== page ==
11. Further, as part of that discussion, Gary and I undertook, on behalf of MODEC, to continue to attempt to find an alternative role for the Applicant and to send an invitation for expressions of interest from other personnel to transfer to the Pyrenees Venture (subject to client approval), in a role swap. Bernie Farrelly of the MUA ultimately sent that invitation by email.
12. Ultimately, MODEC was unable to provide an alternate position, and no expression of interest for the “role swap” was received. Gary Kennedy provided me with a copy of his letter providing notice of termination to the Applicant dated 25 November 2015.”
 In relation to subsection 387(d) there was no evidence of any unreasonable refusal by MODEC to allow Mr Pettifer to have a support person present.
 In relation to subsection 387(e) we consider that, as the dismissal was not related to unsatisfactory performance the issue of warnings about performance did not arise. In terms of subsections 387(f) and (g) we have concluded that MODEC was of a size such that it had procedures relating to the dismissal process. We are satisfied that the evidence indicates that these procedures were properly applied. Further, MODEC had, and utilised, in-house human resource management expertise, particularly in its endeavours to redeploy Mr Pettifer.
 The Commissioner’s conclusions with respect to subsection 387(h) took into account the duration of Mr Pettifer’s employment and the extent to which his employment record with MODEC was unblemished. The Commissioner also took into account the commercial contract between MODEC and BHPB and the extent to which MODEC was contractually obligated to comply with the instructions that Mr Pettifer not return to work at the BHPB Site. The Commissioner noted the endeavours made by MODEC to obtain suitable alternative employment for Mr Pettifer, which included consideration of local and international employment opportunities and discussions with Mr Pettifer’s union to explore alternative roles. The Commissioner noted that MODEC retained Mr Pettifer as an employee pending clarification of these issues and, only when these avenues had been exhausted, did it provide him with notice of termination of employment. We agree with each of her conclusions in this respect, including the extent to which these conclusions and the circumstances more generally support her ultimate finding that the termination of Mr Pettifer’s employment was not harsh, unjust or unreasonable.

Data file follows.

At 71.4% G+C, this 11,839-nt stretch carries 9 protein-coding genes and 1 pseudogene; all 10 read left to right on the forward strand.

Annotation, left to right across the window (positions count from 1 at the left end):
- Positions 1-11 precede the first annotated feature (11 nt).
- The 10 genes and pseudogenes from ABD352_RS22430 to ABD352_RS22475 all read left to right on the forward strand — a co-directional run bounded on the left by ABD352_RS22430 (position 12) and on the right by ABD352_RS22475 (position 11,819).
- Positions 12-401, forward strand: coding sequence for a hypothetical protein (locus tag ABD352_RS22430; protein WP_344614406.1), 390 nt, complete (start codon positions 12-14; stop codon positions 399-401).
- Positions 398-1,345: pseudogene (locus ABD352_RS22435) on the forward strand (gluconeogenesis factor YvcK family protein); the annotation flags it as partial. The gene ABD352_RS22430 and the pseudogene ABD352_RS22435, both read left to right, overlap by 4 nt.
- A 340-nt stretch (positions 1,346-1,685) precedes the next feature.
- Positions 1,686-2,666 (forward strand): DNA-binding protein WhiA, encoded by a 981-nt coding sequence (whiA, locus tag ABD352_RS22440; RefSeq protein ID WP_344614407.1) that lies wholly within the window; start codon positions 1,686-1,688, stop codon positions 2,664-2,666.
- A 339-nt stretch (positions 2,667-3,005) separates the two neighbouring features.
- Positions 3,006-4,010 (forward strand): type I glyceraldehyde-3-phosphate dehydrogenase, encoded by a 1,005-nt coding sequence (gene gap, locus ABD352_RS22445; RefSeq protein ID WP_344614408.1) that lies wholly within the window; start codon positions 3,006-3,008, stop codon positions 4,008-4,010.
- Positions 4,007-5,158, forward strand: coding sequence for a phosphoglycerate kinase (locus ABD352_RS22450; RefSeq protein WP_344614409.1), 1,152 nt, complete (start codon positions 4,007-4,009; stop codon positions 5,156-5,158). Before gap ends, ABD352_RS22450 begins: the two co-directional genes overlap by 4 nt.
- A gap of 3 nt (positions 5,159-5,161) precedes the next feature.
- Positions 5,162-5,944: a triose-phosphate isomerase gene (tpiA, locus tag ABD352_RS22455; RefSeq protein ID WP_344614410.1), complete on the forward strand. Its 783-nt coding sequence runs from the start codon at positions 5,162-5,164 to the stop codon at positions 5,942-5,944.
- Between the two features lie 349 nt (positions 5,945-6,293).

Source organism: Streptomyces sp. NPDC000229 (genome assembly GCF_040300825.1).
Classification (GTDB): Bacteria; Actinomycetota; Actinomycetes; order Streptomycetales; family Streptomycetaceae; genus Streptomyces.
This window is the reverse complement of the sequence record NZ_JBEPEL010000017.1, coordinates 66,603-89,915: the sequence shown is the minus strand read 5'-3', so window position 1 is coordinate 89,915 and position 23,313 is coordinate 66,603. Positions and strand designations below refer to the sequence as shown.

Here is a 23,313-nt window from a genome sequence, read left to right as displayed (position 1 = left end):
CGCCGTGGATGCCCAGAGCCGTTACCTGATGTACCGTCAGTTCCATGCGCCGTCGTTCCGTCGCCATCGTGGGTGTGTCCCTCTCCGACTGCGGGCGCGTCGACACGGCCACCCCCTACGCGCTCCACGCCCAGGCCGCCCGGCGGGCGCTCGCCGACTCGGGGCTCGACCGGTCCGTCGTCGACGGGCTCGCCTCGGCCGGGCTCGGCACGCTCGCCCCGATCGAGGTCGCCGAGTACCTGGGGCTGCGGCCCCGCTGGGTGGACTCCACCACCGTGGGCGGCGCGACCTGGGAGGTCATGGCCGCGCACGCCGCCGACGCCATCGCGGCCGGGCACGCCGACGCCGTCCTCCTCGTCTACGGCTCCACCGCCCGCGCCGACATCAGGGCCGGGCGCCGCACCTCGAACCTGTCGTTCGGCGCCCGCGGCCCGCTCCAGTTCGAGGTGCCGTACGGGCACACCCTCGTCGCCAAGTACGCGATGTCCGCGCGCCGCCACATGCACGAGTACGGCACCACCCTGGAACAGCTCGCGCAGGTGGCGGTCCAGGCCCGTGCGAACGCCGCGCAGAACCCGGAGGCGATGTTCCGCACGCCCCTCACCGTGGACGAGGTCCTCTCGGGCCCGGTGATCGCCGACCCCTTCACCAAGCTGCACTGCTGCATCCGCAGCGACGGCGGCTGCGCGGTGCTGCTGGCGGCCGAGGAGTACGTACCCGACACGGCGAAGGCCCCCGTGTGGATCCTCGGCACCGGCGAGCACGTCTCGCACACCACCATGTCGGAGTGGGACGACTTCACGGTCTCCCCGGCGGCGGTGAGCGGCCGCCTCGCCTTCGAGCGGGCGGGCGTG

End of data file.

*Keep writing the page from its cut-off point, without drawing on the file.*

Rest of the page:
For the reasons we have detailed, the Appeal is upheld. However, we have ultimately arrived at the same conclusion that the termination of Mr Pettifer’s employment was not harsh, unjust or unreasonable.
 Accordingly, there is no reason to disturb the Commissioner’s Order dismissing Mr Pettifer’s unfair dismissal remedy application.
 Having regard to the above conclusions, we make the following orders:
(1) Permission to appeal is granted.
(2) The appeal is upheld.
(3) The Order (dismissing Mr Pettifer’s unfair dismissal remedy application) is confirmed.
T Slevin of Counsel for the appellant.
R Lewis of Counsel for the respondent.
Final written submissions:
Appellant, 28 June 2016
Respondent, 5 July 2016
1 Pettifer v MODEC Management Services Pty Ltd  FWC 3194 and [PR580750].
2 Transcript [PN8].
3 Coal & Allied Mining Services Pty Ltd v Lawler and others  FCAFC 54 at .
4 Pettifer v MODEC Management Services Pty Ltd  FWC 3194 and [PR580750] at .
5 Ibid at  and Exhibit R1 at First Instance.
6 Lion Dairy & Drinks Milk Ltd v Peter Norman  FWCFB 4218 at -.
7 Selvachandran v Peteron Plastics Pty Ltd (1995) 62 IR 371.
8 Robe v Burwood Mitsubishi [Print R4471].
9 Miller v UNSW  FCAFC 180 per Gray J at .
10 Pettifer v MODEC Management Services Pty Ltd  FWC 3194 at  and Exhibit R2 at First Instance.
11 Ibid at  and Exhibit R1 at First Instance.
12 Pettifer v MODEC Management Services Pty Ltd  FWC 3194 at  and Witness Statement of Karen Clarke dated 27 April 2016 at  to  Exhibit EX5 at First Instance.
13 Witness Statement of Karen Clarke dated 27 April 2016 at  to  Exhibit EX5 at First Instance.